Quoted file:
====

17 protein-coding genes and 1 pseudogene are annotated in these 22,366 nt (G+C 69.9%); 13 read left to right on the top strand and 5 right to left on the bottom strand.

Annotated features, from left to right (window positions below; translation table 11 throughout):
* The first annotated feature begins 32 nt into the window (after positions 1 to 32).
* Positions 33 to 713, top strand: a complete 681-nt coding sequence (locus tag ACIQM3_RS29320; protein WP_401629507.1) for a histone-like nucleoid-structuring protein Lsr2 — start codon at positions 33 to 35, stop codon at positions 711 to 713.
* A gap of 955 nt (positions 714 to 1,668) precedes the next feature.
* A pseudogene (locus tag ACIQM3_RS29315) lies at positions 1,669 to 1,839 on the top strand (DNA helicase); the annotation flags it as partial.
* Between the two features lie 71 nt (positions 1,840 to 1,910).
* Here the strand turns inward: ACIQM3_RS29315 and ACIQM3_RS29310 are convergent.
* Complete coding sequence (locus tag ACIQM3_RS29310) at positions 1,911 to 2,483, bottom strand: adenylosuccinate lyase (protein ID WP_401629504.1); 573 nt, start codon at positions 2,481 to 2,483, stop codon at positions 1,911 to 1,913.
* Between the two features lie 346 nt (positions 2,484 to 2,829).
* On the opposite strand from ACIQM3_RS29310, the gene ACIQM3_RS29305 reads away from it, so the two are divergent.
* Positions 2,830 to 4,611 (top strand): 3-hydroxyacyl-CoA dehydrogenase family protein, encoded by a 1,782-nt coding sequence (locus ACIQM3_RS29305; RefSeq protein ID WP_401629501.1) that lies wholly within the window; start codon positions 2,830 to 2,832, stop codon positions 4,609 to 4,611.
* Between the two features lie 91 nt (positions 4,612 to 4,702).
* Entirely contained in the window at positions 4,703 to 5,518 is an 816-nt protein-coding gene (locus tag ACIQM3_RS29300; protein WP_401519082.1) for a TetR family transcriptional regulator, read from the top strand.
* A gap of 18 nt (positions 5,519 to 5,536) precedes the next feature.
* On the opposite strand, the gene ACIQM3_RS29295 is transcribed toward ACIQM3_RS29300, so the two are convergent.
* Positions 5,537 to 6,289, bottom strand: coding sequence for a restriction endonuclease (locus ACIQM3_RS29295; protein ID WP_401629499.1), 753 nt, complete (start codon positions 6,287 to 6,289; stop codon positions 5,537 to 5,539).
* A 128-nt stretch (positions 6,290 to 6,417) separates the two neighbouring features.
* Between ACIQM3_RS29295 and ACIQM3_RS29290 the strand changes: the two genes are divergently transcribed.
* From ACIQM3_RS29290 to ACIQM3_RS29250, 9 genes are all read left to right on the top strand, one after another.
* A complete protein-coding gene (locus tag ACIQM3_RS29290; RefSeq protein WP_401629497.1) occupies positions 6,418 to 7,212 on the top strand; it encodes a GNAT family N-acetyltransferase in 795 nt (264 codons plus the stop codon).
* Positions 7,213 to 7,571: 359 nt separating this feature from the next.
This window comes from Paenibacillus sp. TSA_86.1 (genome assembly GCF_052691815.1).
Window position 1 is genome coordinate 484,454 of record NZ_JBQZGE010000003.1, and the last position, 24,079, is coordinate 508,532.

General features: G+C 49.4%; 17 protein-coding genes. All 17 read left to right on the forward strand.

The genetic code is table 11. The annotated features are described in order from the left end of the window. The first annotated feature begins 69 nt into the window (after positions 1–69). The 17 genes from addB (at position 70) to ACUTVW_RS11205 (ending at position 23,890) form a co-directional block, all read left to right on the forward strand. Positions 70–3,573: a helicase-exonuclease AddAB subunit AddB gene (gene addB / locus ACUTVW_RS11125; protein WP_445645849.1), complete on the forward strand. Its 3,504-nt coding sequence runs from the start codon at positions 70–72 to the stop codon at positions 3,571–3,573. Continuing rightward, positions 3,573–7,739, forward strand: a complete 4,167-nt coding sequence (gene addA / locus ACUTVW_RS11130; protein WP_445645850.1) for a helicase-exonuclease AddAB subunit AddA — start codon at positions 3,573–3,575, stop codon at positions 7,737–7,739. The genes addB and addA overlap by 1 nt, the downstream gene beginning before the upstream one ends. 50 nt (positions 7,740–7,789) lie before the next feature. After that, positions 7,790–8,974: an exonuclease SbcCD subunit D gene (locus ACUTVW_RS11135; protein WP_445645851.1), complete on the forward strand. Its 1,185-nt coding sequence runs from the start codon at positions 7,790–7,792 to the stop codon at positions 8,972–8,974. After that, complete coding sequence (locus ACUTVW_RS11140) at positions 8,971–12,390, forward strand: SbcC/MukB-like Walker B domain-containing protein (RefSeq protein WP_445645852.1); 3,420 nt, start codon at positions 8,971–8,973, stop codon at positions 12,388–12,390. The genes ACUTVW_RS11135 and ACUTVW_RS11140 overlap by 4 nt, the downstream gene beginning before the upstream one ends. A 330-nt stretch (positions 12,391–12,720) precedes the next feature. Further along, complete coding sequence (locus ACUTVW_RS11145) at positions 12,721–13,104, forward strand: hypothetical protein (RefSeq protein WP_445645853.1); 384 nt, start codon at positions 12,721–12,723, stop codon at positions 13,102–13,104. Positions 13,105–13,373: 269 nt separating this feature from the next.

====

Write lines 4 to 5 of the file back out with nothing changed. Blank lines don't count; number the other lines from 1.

* Positions 33 to 713, top strand: a complete 681-nt coding sequence (locus tag ACIQM3_RS29320; protein WP_401629507.1) for a histone-like nucleoid-structuring protein Lsr2 — start codon at positions 33 to 35, stop codon at positions 711 to 713.
* A gap of 955 nt (positions 714 to 1,668) precedes the next feature.